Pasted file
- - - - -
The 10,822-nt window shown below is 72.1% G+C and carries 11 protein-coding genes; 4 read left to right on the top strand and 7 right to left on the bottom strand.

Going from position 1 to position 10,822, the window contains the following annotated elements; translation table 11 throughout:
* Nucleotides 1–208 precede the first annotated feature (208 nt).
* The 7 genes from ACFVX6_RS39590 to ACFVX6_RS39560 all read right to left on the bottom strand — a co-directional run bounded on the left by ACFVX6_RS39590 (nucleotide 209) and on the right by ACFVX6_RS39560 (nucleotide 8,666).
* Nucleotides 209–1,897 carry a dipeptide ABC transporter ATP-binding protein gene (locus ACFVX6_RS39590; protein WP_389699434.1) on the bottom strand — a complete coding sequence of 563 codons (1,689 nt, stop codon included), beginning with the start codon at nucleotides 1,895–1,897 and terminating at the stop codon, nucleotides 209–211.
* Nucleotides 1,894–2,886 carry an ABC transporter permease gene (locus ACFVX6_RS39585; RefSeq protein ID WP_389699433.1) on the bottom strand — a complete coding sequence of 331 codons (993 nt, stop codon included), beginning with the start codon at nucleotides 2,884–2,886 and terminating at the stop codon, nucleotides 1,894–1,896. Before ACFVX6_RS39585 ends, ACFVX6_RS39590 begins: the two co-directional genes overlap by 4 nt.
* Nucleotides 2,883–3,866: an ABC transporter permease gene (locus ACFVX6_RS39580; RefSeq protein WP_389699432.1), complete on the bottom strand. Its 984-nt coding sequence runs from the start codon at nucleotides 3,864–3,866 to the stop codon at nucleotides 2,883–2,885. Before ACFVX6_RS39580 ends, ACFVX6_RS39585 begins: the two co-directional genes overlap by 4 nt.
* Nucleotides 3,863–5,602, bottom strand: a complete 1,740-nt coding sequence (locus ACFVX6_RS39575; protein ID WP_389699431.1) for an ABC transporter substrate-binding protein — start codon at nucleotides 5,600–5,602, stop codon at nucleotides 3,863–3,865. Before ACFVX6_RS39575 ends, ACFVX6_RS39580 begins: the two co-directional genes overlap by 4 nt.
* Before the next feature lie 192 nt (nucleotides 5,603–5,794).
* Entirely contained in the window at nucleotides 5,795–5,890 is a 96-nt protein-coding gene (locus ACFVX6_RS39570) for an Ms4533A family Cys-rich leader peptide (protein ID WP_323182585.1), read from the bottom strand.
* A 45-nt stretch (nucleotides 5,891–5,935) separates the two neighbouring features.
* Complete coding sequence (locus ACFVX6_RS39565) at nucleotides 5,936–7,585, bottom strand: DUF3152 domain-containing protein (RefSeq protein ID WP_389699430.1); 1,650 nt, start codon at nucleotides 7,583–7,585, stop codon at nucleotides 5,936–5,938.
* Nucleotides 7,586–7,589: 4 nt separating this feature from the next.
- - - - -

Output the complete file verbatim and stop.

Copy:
The 10,822-nt window shown below is 72.1% G+C and carries 11 protein-coding genes; 4 read left to right on the top strand and 7 right to left on the bottom strand.

Going from position 1 to position 10,822, the window contains the following annotated elements; translation table 11 throughout:
* Nucleotides 1–208 precede the first annotated feature (208 nt).
* The 7 genes from ACFVX6_RS39590 to ACFVX6_RS39560 all read right to left on the bottom strand — a co-directional run bounded on the left by ACFVX6_RS39590 (nucleotide 209) and on the right by ACFVX6_RS39560 (nucleotide 8,666).
* Nucleotides 209–1,897 carry a dipeptide ABC transporter ATP-binding protein gene (locus ACFVX6_RS39590; protein WP_389699434.1) on the bottom strand — a complete coding sequence of 563 codons (1,689 nt, stop codon included), beginning with the start codon at nucleotides 1,895–1,897 and terminating at the stop codon, nucleotides 209–211.
* Nucleotides 1,894–2,886 carry an ABC transporter permease gene (locus ACFVX6_RS39585; RefSeq protein ID WP_389699433.1) on the bottom strand — a complete coding sequence of 331 codons (993 nt, stop codon included), beginning with the start codon at nucleotides 2,884–2,886 and terminating at the stop codon, nucleotides 1,894–1,896. Before ACFVX6_RS39585 ends, ACFVX6_RS39590 begins: the two co-directional genes overlap by 4 nt.
* Nucleotides 2,883–3,866: an ABC transporter permease gene (locus ACFVX6_RS39580; RefSeq protein WP_389699432.1), complete on the bottom strand. Its 984-nt coding sequence runs from the start codon at nucleotides 3,864–3,866 to the stop codon at nucleotides 2,883–2,885. Before ACFVX6_RS39580 ends, ACFVX6_RS39585 begins: the two co-directional genes overlap by 4 nt.
* Nucleotides 3,863–5,602, bottom strand: a complete 1,740-nt coding sequence (locus ACFVX6_RS39575; protein ID WP_389699431.1) for an ABC transporter substrate-binding protein — start codon at nucleotides 5,600–5,602, stop codon at nucleotides 3,863–3,865. Before ACFVX6_RS39575 ends, ACFVX6_RS39580 begins: the two co-directional genes overlap by 4 nt.
* Before the next feature lie 192 nt (nucleotides 5,603–5,794).
* Entirely contained in the window at nucleotides 5,795–5,890 is a 96-nt protein-coding gene (locus ACFVX6_RS39570) for an Ms4533A family Cys-rich leader peptide (protein ID WP_323182585.1), read from the bottom strand.
* A 45-nt stretch (nucleotides 5,891–5,935) separates the two neighbouring features.
* Complete coding sequence (locus ACFVX6_RS39565) at nucleotides 5,936–7,585, bottom strand: DUF3152 domain-containing protein (RefSeq protein ID WP_389699430.1); 1,650 nt, start codon at nucleotides 7,583–7,585, stop codon at nucleotides 5,936–5,938.
* Nucleotides 7,586–7,589: 4 nt separating this feature from the next.